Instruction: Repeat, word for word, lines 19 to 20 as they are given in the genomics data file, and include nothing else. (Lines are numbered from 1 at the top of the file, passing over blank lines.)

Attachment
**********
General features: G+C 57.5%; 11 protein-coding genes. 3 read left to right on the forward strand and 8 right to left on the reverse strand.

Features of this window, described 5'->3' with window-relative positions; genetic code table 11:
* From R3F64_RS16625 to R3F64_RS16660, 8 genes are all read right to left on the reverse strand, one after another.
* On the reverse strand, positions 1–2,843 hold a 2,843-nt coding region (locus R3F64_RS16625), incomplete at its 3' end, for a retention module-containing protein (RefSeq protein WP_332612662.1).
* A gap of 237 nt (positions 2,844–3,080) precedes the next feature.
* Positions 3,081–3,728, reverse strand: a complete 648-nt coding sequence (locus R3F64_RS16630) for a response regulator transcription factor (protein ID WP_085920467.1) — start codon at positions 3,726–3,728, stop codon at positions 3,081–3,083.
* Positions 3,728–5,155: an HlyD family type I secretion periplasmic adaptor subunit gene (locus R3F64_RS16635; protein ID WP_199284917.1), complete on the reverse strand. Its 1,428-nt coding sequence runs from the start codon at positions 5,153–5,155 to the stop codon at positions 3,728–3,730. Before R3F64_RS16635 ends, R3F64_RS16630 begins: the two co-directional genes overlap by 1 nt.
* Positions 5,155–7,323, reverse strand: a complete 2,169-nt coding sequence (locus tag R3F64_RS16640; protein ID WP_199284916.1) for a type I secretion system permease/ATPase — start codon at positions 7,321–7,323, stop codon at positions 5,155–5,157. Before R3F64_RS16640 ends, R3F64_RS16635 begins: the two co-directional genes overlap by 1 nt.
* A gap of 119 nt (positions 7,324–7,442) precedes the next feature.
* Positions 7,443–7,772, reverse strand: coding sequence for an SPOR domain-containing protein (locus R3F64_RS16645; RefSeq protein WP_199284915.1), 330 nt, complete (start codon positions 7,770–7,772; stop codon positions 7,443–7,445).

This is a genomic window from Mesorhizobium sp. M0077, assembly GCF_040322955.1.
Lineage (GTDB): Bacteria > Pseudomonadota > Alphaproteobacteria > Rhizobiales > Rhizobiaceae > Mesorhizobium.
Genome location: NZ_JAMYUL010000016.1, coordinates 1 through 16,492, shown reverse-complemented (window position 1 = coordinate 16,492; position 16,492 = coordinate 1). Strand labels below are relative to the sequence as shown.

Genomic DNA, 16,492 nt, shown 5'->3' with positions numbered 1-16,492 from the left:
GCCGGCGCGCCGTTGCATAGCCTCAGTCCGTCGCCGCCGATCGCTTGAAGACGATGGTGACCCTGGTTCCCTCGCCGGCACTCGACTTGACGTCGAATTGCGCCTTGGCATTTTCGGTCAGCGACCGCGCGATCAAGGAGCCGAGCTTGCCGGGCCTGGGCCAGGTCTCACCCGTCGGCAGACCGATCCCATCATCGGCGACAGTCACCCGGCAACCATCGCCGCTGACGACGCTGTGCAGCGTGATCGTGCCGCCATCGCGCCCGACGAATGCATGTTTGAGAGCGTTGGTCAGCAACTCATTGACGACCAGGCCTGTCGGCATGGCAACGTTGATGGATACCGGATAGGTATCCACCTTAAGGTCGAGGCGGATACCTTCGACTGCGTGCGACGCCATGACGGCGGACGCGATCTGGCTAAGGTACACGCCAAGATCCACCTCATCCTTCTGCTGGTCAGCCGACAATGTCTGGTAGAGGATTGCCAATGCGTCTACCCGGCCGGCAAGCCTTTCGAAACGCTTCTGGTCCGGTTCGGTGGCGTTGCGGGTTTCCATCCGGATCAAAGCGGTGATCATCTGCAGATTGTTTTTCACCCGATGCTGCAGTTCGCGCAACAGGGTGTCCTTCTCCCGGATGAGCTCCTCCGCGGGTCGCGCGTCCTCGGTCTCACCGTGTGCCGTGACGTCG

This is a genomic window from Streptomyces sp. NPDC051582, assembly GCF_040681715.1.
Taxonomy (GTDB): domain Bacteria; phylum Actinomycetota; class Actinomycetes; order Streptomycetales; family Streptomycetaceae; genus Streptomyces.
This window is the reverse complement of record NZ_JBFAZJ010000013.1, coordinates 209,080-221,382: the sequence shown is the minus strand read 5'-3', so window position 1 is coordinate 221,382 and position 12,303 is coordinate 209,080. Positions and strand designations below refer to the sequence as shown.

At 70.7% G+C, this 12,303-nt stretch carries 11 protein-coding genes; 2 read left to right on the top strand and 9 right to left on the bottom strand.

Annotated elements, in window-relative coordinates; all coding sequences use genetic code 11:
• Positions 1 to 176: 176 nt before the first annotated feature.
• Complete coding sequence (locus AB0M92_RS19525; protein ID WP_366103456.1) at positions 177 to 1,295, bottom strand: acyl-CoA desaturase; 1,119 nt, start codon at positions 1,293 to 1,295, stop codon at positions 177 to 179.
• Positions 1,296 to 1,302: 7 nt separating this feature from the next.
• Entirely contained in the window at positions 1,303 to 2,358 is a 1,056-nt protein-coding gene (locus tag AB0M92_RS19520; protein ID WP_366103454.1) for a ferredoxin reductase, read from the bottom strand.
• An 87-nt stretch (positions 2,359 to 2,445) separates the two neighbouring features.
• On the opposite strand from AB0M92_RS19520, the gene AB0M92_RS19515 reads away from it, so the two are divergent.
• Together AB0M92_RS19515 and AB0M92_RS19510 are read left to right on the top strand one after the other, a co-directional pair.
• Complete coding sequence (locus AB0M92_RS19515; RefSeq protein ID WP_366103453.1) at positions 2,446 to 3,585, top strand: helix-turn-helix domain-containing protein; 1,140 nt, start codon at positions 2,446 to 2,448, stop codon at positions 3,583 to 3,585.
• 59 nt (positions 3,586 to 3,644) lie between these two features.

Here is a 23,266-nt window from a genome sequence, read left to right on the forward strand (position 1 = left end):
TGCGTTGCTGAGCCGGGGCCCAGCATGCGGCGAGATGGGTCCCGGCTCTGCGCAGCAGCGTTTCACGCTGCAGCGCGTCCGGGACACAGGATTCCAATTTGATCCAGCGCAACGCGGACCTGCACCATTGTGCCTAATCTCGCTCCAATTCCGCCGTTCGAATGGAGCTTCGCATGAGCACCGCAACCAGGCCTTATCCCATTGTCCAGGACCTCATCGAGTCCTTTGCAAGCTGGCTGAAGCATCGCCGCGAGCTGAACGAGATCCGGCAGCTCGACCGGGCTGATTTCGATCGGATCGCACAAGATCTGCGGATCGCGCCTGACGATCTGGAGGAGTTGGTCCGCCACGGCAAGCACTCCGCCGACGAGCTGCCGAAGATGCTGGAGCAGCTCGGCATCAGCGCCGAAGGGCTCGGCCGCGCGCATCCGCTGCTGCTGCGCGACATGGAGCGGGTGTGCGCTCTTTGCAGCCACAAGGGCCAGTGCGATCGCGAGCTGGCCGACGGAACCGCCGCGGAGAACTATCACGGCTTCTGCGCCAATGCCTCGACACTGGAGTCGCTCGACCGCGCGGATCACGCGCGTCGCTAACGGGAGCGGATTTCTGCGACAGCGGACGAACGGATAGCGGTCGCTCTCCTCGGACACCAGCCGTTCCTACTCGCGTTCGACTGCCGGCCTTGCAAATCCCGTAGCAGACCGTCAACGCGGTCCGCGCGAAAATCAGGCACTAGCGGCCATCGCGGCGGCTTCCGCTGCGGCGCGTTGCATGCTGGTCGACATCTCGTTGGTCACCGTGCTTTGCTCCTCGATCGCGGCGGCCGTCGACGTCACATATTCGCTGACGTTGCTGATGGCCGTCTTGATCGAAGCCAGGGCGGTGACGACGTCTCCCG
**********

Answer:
At 70.7% G+C, this 12,303-nt stretch carries 11 protein-coding genes; 2 read left to right on the top strand and 9 right to left on the bottom strand.

Annotated elements, in window-relative coordinates; all coding sequences use genetic code 11: